Learn how to grow, propagate and use Eucalypts!
Eucalypts are primarily natives of Australia, but have been cultivated
widely around the world, from the tropics to cool temperate areas and
from very wet to very dry climates.
This is a comprehensive foundation course on the genus Eucalyptus,
covering identification, culture (propagation, soils, landscape uses,
feeding), and uses. Throughout the course you build both a knowledge of
the group as a whole, and of the range of species you can identify.
“They are not just ‘Gum trees’ as they are known in Australia. They
are an important part of the natural landscape and grow all over the
world. Learn all about this Aussie Icon from the experts.” - Tracey Morris Dip. Hort., Cert. Hort., Cert III Organic Farming, ACS Tutor.
The content of each of the eight lessons is as outlined below:
- Introduction - Review of the system of plant identification,
general characteristics of the group, information contacts (i.e. nurseries, seed, clubs etc.)
- Culture - Planting, staking, mulching, watering, pest & disease, feeding, pruning, protection from wind, salt air, etc.
- Propagation - Methods of propagating this group of plants.
- The most commonly grown varieties.
- Other important groups.
- Lesser grown varieties.
- Making the best use of Eucalypts
- Special Assignment - On one selected plant or group.
Duration: 100 hours
Learn how the Way Eucalyptus Classification has Changed
and the differences between the many species that are or were once in the genus Eucalyptus.
There are around 800 species of Eucalyptus known to exist, and acknowledged by at least some experts; although the overall classification and naming of Eucalyptus species has been, and continues to be uncertain. Not all experts agree.
Originally, when first named in 1789, all Eucalypts were classified into the same genus; “Eucalyptus”. In 1797 seven of the species (all native to NSW or Qld) were split off and placed in a different genus that was given the name “Angophora”. The main and most obvious difference
- Eucalyptus –flowers have no petals; flower buds have an operculum (ie. Cap)
- Angophora –flowers have tiny petals; flower buds have no operculum
Note: the operculum on a eucalypt flower bus detaches as the flower opens. You may differentiate angophoras from eucalypts by the presence of large numbers of bud caps on the ground, under a tree, when it is flowering.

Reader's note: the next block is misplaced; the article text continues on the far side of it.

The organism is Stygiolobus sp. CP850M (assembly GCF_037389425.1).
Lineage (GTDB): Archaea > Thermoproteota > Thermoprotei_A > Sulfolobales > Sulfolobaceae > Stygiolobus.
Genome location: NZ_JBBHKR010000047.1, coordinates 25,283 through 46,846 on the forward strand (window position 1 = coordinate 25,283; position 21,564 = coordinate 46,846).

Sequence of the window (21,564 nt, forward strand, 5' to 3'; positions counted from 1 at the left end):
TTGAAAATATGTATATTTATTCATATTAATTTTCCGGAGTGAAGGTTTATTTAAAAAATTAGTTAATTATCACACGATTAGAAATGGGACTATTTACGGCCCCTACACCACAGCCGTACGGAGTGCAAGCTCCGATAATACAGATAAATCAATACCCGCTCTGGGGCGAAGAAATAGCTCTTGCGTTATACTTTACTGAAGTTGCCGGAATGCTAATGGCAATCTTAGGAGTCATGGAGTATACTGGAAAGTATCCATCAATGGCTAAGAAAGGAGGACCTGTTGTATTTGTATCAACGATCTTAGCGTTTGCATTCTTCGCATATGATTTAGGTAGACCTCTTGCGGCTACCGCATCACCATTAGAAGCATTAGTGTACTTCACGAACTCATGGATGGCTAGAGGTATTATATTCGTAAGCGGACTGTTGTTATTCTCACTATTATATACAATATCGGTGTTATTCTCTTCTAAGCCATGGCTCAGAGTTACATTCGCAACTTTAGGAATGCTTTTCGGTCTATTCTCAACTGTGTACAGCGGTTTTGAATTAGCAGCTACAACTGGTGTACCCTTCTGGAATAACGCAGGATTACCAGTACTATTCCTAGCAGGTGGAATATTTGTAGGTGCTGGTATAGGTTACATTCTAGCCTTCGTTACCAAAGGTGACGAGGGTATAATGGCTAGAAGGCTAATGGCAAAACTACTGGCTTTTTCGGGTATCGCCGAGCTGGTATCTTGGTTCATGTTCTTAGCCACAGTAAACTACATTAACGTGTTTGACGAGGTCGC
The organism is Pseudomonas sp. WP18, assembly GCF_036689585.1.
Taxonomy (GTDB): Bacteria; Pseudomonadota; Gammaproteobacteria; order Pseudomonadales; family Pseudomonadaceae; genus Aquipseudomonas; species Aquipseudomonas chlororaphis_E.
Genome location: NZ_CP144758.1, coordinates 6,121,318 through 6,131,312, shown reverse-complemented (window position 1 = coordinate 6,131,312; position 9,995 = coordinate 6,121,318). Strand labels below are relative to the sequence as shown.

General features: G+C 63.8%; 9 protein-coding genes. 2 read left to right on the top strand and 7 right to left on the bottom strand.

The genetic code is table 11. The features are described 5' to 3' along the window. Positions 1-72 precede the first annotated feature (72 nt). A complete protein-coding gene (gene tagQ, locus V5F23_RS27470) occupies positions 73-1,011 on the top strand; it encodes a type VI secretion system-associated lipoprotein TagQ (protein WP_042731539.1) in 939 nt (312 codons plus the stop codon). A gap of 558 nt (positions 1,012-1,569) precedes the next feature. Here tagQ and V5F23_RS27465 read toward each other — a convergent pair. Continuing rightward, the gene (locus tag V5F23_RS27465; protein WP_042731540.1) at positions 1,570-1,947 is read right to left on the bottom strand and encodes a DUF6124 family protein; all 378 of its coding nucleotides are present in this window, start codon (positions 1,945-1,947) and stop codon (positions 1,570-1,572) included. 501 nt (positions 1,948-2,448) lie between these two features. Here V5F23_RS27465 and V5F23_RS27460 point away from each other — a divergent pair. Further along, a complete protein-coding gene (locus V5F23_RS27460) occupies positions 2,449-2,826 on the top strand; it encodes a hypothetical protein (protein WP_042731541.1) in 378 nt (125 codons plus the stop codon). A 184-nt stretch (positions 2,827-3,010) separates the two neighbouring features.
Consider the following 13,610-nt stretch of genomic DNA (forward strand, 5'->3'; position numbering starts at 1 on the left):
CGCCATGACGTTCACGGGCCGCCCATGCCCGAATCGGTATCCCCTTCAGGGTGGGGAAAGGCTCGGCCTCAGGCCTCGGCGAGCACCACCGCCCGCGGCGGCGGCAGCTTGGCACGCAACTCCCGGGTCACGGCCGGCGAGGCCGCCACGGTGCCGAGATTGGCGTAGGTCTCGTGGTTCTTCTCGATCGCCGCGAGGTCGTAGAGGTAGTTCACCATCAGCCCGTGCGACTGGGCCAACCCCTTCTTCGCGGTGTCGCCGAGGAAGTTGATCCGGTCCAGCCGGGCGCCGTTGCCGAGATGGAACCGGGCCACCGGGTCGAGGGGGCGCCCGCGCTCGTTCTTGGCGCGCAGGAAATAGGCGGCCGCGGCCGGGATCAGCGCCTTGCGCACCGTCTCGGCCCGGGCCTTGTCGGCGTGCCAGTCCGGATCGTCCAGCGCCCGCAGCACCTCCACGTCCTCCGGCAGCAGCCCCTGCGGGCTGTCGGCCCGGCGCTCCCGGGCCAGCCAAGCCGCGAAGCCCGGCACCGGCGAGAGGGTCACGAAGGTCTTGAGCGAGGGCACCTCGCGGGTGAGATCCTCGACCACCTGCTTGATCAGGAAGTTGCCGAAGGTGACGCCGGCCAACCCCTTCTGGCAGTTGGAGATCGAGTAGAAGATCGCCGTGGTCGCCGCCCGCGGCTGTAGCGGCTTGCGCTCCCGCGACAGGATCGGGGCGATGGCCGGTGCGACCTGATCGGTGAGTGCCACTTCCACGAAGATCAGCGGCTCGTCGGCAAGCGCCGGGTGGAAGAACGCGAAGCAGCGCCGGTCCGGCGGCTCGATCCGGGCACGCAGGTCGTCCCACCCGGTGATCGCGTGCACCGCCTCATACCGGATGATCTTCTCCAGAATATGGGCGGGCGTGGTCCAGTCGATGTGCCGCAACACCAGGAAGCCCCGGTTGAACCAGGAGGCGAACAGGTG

In 1934 W. F. Blakely (from the Sydney Royal Botanic Gardens), classified Eucalyptus into 606 different species and varieties. In 1971, L.D. Pryor and L.A.S. Johnson revised Blakely’s classification and divided the genus into seven sub genera. This work was not formally published though.
Some authorities accepted these seven sub genera, while others acknowledged more than seven; and up to thirteen. Up to six of these 13 sub genera are represented by only one species each; and as such are not particularly significant across the entire genus.
Sub Genera or Genera?
In more recent times there has been a move to split the genus Eucalyptus into two or more genera; most remaining as Eucalyptus, but a significant number divided off.
These are the Bloodwoods (eg. E. calophylla, E. ficifolia, E. citriodora, E. maculata). Taxonomists declared this a separate genus in the 1990's, but that decision was later challenged and reversed, only to be reversed again. Understandably, some people may still use the name Eucalyptus while others use the name Corymbia. Many authorities now consider these to be the genus Corymbia; though others may still call them Eucalyptus.
Blakella These are the Ghost Gums. They have tessellated bark (eg. E. tesselaris). Many authorities now consider them to be the genus Corymbia. Some consider them to be another genus “Blakella”; and yet other may still consider them to be Eucalyptus.
Who is this Course for?
- Anyone with an interest or passion in Eucalypts -amateur or professional
- Arborists, Botanists, Environmentalists, Foresters, Gardeners, Landscapers, Horticulturists